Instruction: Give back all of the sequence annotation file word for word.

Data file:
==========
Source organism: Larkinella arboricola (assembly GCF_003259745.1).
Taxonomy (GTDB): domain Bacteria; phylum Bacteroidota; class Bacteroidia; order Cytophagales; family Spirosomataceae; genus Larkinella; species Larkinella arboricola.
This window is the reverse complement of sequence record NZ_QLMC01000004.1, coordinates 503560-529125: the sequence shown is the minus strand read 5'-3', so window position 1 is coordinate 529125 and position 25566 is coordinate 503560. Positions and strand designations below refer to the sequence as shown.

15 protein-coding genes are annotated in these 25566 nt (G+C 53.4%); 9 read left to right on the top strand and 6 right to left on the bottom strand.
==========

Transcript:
Source organism: Larkinella arboricola (assembly GCF_003259745.1).
Taxonomy (GTDB): domain Bacteria; phylum Bacteroidota; class Bacteroidia; order Cytophagales; family Spirosomataceae; genus Larkinella; species Larkinella arboricola.
This window is the reverse complement of sequence record NZ_QLMC01000004.1, coordinates 503560-529125: the sequence shown is the minus strand read 5'-3', so window position 1 is coordinate 529125 and position 25566 is coordinate 503560. Positions and strand designations below refer to the sequence as shown.

15 protein-coding genes are annotated in these 25566 nt (G+C 53.4%); 9 read left to right on the top strand and 6 right to left on the bottom strand.